Knee joint dislocation
Risk of injury is due to anatomic constraints involving fibrous tethering proximally at the adductor hiatus and distally at the soleus arch. Vascular injury also predisposes patients to compartment syndrome, another orthopedic emergency.
Similarly, the common peroneal nerve is at risk due to anatomic constraints, proximally around the fibular neck and distally at the intermuscular septum. Incidence of peroneal nerve injury is reported to be about 25%. The tibial nerve is less commonly injured.
About half of patients self-reduce, often on the way to the ED.
Knee structures susceptible to injury include the anterior cruciate ligament (ACL), the posterior cruciate ligament (PCL), the medial collateral ligament (MCL), the lateral collateral ligament (LCL), the posteromedial corner (PMC), and the posterolateral corner (PLC).
Classic history and presentation: Knee joint dislocations are often the result of high-energy trauma, with the most common mechanism of injury being motor vehicle collisions. Often, these patients also sustain fractures and ipsilateral joint dislocations. Less commonly, knee joint dislocations are seen after sports injuries and falls. A smaller group presents after an ultra-low energy mechanism. These patients are more likely to present with nerve injury than their higher-energy trauma counterparts, with an incidence of nerve injury of approximately 44%. This patient population is commonly composed of obese patients who present after a ground-level fall. This particular mechanism is more common in female patients.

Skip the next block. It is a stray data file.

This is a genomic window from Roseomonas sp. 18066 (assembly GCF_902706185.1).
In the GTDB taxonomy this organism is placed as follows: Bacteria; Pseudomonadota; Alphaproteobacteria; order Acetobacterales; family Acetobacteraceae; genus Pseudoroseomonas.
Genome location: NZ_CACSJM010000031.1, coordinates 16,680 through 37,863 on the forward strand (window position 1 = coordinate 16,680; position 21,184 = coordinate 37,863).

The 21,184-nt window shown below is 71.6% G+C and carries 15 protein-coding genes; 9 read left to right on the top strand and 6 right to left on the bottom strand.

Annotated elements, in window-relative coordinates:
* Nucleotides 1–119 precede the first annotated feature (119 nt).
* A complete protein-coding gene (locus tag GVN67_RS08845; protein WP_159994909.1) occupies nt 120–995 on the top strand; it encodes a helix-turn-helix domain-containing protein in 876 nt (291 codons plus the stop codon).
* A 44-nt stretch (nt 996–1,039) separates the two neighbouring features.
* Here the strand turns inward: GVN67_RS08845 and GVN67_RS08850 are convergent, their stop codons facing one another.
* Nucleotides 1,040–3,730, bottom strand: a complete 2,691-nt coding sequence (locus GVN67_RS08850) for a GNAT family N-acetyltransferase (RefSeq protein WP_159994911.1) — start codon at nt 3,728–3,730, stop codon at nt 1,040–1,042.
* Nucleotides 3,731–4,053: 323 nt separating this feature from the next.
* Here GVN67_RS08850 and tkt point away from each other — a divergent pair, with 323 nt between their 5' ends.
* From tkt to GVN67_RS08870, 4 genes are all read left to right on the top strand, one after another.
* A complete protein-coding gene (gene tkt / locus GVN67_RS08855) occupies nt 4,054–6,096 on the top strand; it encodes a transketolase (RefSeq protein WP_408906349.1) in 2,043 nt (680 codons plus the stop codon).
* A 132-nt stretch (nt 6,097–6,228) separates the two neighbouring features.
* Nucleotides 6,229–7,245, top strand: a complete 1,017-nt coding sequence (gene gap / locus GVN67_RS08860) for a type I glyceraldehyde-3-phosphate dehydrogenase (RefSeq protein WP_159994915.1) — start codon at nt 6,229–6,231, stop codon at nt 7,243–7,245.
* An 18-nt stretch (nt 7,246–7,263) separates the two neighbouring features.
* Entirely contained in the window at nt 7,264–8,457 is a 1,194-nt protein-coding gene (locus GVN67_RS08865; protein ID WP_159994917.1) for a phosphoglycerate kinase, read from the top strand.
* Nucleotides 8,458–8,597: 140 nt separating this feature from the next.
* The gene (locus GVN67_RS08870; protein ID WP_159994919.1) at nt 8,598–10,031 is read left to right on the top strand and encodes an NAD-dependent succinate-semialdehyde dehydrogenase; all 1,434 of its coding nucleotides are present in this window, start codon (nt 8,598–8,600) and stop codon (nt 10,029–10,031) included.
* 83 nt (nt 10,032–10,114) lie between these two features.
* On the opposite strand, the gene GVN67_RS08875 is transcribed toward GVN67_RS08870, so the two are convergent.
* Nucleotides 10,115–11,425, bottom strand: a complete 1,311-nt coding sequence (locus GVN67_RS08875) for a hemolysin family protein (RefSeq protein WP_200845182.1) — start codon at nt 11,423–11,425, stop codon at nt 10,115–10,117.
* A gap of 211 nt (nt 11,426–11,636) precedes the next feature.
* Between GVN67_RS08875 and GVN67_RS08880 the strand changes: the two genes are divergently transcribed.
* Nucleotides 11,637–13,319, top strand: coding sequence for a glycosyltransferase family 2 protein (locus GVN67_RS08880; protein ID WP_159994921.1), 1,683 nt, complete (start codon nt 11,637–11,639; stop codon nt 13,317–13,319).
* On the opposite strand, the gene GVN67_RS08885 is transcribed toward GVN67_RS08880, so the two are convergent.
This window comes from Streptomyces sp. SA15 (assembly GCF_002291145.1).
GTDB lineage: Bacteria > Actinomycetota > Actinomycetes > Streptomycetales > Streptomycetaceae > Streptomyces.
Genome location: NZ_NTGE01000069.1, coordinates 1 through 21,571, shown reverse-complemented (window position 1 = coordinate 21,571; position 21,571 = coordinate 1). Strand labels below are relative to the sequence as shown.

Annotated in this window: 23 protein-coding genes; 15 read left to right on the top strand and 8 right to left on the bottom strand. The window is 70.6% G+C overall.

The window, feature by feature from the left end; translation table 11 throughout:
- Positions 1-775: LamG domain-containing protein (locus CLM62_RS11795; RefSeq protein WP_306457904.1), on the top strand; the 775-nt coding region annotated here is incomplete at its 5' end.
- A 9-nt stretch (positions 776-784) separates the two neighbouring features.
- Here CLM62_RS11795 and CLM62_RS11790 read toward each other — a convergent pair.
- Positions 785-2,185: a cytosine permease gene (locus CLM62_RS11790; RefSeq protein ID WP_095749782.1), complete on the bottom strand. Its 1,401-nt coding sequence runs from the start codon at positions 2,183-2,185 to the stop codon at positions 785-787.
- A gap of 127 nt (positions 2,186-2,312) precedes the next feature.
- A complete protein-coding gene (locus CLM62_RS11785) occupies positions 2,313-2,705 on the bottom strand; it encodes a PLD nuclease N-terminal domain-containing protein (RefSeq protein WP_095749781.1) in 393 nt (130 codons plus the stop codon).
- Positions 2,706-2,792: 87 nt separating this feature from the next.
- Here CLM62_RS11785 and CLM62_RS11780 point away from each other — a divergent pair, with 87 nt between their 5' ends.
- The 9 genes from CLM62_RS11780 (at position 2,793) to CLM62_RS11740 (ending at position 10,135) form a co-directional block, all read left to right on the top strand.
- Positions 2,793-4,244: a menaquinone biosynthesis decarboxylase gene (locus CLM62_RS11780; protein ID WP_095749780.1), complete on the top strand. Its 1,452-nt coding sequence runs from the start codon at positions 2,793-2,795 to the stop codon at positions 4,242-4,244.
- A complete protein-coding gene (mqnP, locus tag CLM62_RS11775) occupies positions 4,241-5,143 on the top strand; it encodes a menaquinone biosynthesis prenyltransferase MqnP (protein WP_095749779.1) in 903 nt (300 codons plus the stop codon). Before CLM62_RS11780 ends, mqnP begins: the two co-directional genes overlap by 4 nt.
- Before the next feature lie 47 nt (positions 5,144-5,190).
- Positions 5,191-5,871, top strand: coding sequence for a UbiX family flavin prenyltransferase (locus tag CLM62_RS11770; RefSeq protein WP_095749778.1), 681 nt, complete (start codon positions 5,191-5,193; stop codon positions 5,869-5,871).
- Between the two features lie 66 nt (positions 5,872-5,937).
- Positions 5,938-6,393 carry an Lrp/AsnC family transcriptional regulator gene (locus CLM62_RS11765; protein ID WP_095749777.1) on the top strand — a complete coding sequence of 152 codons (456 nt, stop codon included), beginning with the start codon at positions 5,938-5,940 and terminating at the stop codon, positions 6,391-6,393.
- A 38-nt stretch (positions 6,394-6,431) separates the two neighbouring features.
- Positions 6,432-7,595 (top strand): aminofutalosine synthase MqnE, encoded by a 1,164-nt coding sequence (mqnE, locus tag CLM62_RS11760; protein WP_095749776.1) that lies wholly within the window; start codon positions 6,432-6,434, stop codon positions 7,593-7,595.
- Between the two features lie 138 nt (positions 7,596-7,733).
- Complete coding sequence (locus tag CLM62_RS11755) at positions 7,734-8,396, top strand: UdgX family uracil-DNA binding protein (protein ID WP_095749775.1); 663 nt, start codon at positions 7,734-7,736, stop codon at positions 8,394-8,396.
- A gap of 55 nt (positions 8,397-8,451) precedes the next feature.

Open knee joint dislocation occurs in between 15% and 35% of cases and is associated with poorer long-term outcomes.
Prevalence: Knee joint dislocation comprises 0.002% of all musculoskeletal injuries.
- Age – This typically affects patients between the ages of 20 and 50 years.
- Sex / gender – Knee joint dislocation is more common in male patients.
- High-energy trauma
The Schenck classification is based on ligamentous injuries and is currently the most widely used and accepted classification system –
- Grade I: ACL or PCL
- Grade II: ACL and PCL
- Grade III: ACL, PCL, and either MCL or LCL
- Grade IIIM: ACL, PCL, and MCL
- Grade IIIL: ACL, PCL, and LCL
- Grade IV: ACL, PCL, MCL, and LCL
- Highest rate of vascular injury
- Grade V: Fracture dislocation
- Most common
- Hyperextension injury
- Highest rate of peroneal nerve injury
- Common: PCL injury
- Axial load on flexed knee
- Highest rate of popliteal artery injury
- Varus / valgus mechanism
- Common: PLC and PCL injury
- Varus / valgus mechanism
- Common: ACL and PCL injury
- Usually posterolateral
- Often irreducible, dimple sign
S83.106A – Unspecified dislocation of unspecified knee, initial encounter
58320001 – Traumatic dislocation of knee joint